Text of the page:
Arthropod Resistance to Biopesticides

Limited Organic Pesticide Options Makes Resistance Management Even More Important

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Figure 1. Different resistance mechanisms associated with insecticide use (figure by S. Dara.)

Managing arthropod pests with pesticides is a common practice in crop production. Managing arthropod resistance to pesticides is an important part of integrated pest management (IPM.) Under natural circumstances, plants, insects, mites, natural enemies and beneficial or harmful microorganisms continuously co-evolve and adapt to the changes in their environment. When there is a higher selection pressure, such as the indiscriminate use of pesticides, mutations in arthropods enable them to resist the pesticide and increase their chances of survival. Since there are fewer pesticides for organic crop production, there is a higher chance of their repeated use and increased risk of resistance development.

Arthropods, such as insects and mites, develop resistance to chemical pesticides through genetic, metabolic, or behavioral changes resulting in reduced penetration of toxin, increased sequestration or excretion, reduced binding to the target site, altered target site that prevents binding of the toxin, or reduced exposure to the toxin through modified behavior. Through one or more of these mechanisms, arthropods can also develop resistance to biopesticides. When the active ingredient of a biopesticide is a toxic molecule and acts more like a chemical compound, arthropods are more likely to develop resistance even though it is of biological origin. When the mode of action is due to infection by a microorganism, rather than a toxin, arthropods are less likely to develop resistance.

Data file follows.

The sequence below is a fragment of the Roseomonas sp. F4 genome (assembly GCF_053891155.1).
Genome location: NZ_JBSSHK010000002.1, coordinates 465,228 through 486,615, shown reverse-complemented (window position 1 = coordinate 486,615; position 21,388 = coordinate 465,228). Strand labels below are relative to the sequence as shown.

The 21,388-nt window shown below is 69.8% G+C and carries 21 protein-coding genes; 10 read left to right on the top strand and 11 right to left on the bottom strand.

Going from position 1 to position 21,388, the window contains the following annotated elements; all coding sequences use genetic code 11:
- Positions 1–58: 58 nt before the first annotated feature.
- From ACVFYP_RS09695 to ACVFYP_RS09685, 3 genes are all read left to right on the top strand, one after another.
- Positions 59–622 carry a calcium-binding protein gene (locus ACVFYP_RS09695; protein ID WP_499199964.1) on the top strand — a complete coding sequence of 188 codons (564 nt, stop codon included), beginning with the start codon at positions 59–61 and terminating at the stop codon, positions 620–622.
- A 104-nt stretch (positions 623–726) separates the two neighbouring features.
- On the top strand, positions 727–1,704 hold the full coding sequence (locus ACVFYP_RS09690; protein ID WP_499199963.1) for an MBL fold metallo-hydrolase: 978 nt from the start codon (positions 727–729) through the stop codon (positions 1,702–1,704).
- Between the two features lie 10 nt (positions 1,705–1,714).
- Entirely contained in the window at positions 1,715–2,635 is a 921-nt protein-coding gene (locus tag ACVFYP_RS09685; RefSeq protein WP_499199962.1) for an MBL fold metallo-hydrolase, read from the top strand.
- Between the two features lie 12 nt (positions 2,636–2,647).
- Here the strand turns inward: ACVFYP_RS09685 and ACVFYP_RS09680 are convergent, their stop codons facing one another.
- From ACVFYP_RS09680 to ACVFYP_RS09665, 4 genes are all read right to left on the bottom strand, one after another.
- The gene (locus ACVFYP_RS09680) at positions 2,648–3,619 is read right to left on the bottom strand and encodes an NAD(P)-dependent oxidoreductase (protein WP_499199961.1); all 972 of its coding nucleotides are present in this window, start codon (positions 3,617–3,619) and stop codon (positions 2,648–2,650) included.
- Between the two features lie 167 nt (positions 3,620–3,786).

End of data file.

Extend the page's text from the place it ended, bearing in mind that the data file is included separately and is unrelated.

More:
Botanical Pesticide Resistance

Botanical insecticide pyrethrum, extracted from the flowers of Chrysanthemum cinerariaefolium and C. cineum, contains insecticidal esters known as the pyrethrins. Pyrethrins are nerve poisons disrupting the sodium channels in neurotransmission and are commonly used for controlling pests in agricultural, structural and public and animal health sectors. Arthropod resistance to pyrethrins and their synthetic analogs, pyrethroids, is very common and has been reported for several decades. Insect mutations that reduce the penetration of the toxin through the cuticle, reduce its binding to the target site, or alter the properties of the sodium channels, and other mechanisms impart pyrethrin resistance.

Another botanical insecticidal compound, azadirachtin, is a tetranortriterpenoid limonoid from neem (Azadirachta indica) seeds, which acts as an insecticide, antifeedant, repellent and insect growth regulator. While neem oil, which has a lower concentration of azadirachtin, has been used in the United States as a fungicide, acaricide and insecticide for a long time, several azadirachtin formulations in powder and liquid forms have become popular in recent years. While there was a report of artificially induced resistance to azadirachtin in the green peach aphid, several studies demonstrated the efficacy of azadirachtin against various pests and recommended it as an option in IPM and for managing resistance to other pesticides. Azadirachtin is also thought to reduce the production of detoxification enzymes and known to improve the efficacy of other biopesticides. While arthropod resistance to botanical pesticides other than pyrethrins is not commonly reported, it is known that plant allelochemicals (e.g. alkaloids, phenolics, terpenoids, etc.) can contribute to cross-resistance to certain chemical pesticides. It is important to monitor the potential risk of resistance development and cross-resistance when botanical pesticides are used.